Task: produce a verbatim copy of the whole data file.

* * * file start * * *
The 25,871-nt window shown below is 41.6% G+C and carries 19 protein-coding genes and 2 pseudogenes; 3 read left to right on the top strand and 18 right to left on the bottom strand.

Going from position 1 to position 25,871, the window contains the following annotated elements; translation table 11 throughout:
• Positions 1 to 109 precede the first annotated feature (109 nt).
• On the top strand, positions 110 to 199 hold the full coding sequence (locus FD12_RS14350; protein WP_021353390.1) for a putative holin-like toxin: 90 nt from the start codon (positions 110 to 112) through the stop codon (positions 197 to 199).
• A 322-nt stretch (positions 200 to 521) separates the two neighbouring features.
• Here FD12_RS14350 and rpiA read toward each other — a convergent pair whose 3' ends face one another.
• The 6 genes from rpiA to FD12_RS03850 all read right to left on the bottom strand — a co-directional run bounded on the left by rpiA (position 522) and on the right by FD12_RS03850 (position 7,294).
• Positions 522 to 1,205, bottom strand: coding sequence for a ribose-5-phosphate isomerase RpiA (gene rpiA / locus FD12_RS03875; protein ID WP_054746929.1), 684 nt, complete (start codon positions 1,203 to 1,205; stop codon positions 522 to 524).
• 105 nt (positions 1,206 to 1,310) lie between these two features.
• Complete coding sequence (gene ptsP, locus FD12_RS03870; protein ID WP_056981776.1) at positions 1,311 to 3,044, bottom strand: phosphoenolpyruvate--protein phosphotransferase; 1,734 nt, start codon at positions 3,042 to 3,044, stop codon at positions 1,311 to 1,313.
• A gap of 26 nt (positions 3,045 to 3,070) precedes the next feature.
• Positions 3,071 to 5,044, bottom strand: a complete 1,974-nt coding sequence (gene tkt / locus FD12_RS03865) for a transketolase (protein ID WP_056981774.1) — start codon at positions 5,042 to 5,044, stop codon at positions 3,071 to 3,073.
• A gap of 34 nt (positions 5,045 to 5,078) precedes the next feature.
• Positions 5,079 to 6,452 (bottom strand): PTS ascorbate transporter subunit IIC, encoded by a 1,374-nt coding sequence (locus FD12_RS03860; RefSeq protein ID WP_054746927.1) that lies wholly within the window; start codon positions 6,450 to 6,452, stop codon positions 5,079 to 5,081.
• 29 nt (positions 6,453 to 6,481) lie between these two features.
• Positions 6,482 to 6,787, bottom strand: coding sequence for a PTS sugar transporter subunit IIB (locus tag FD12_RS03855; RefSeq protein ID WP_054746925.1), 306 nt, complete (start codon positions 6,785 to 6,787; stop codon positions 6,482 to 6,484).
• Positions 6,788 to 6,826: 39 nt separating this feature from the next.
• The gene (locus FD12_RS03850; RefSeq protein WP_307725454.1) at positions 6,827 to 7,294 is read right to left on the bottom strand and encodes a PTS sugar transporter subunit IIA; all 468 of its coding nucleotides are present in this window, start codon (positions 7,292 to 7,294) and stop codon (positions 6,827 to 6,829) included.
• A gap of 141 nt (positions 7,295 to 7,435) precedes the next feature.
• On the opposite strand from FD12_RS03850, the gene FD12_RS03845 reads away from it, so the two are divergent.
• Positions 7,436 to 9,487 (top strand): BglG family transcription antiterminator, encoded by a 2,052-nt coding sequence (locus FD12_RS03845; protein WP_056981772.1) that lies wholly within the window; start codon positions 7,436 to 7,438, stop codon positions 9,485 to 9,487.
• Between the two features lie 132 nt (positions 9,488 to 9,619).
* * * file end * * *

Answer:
The 25,871-nt window shown below is 41.6% G+C and carries 19 protein-coding genes and 2 pseudogenes; 3 read left to right on the top strand and 18 right to left on the bottom strand.

Going from position 1 to position 25,871, the window contains the following annotated elements; translation table 11 throughout:
• Positions 1 to 109 precede the first annotated feature (109 nt).
• On the top strand, positions 110 to 199 hold the full coding sequence (locus FD12_RS14350; protein WP_021353390.1) for a putative holin-like toxin: 90 nt from the start codon (positions 110 to 112) through the stop codon (positions 197 to 199).
• A 322-nt stretch (positions 200 to 521) separates the two neighbouring features.
• Here FD12_RS14350 and rpiA read toward each other — a convergent pair whose 3' ends face one another.
• The 6 genes from rpiA to FD12_RS03850 all read right to left on the bottom strand — a co-directional run bounded on the left by rpiA (position 522) and on the right by FD12_RS03850 (position 7,294).
• Positions 522 to 1,205, bottom strand: coding sequence for a ribose-5-phosphate isomerase RpiA (gene rpiA / locus FD12_RS03875; protein ID WP_054746929.1), 684 nt, complete (start codon positions 1,203 to 1,205; stop codon positions 522 to 524).
• 105 nt (positions 1,206 to 1,310) lie between these two features.
• Complete coding sequence (gene ptsP, locus FD12_RS03870; protein ID WP_056981776.1) at positions 1,311 to 3,044, bottom strand: phosphoenolpyruvate--protein phosphotransferase; 1,734 nt, start codon at positions 3,042 to 3,044, stop codon at positions 1,311 to 1,313.
• A gap of 26 nt (positions 3,045 to 3,070) precedes the next feature.
• Positions 3,071 to 5,044, bottom strand: a complete 1,974-nt coding sequence (gene tkt / locus FD12_RS03865) for a transketolase (protein ID WP_056981774.1) — start codon at positions 5,042 to 5,044, stop codon at positions 3,071 to 3,073.
• A gap of 34 nt (positions 5,045 to 5,078) precedes the next feature.
• Positions 5,079 to 6,452 (bottom strand): PTS ascorbate transporter subunit IIC, encoded by a 1,374-nt coding sequence (locus FD12_RS03860; RefSeq protein ID WP_054746927.1) that lies wholly within the window; start codon positions 6,450 to 6,452, stop codon positions 5,079 to 5,081.
• 29 nt (positions 6,453 to 6,481) lie between these two features.
• Positions 6,482 to 6,787, bottom strand: coding sequence for a PTS sugar transporter subunit IIB (locus tag FD12_RS03855; RefSeq protein ID WP_054746925.1), 306 nt, complete (start codon positions 6,785 to 6,787; stop codon positions 6,482 to 6,484).
• Positions 6,788 to 6,826: 39 nt separating this feature from the next.
• The gene (locus FD12_RS03850; RefSeq protein WP_307725454.1) at positions 6,827 to 7,294 is read right to left on the bottom strand and encodes a PTS sugar transporter subunit IIA; all 468 of its coding nucleotides are present in this window, start codon (positions 7,292 to 7,294) and stop codon (positions 6,827 to 6,829) included.
• A gap of 141 nt (positions 7,295 to 7,435) precedes the next feature.
• On the opposite strand from FD12_RS03850, the gene FD12_RS03845 reads away from it, so the two are divergent.
• Positions 7,436 to 9,487 (top strand): BglG family transcription antiterminator, encoded by a 2,052-nt coding sequence (locus FD12_RS03845; protein WP_056981772.1) that lies wholly within the window; start codon positions 7,436 to 7,438, stop codon positions 9,485 to 9,487.
• Between the two features lie 132 nt (positions 9,488 to 9,619).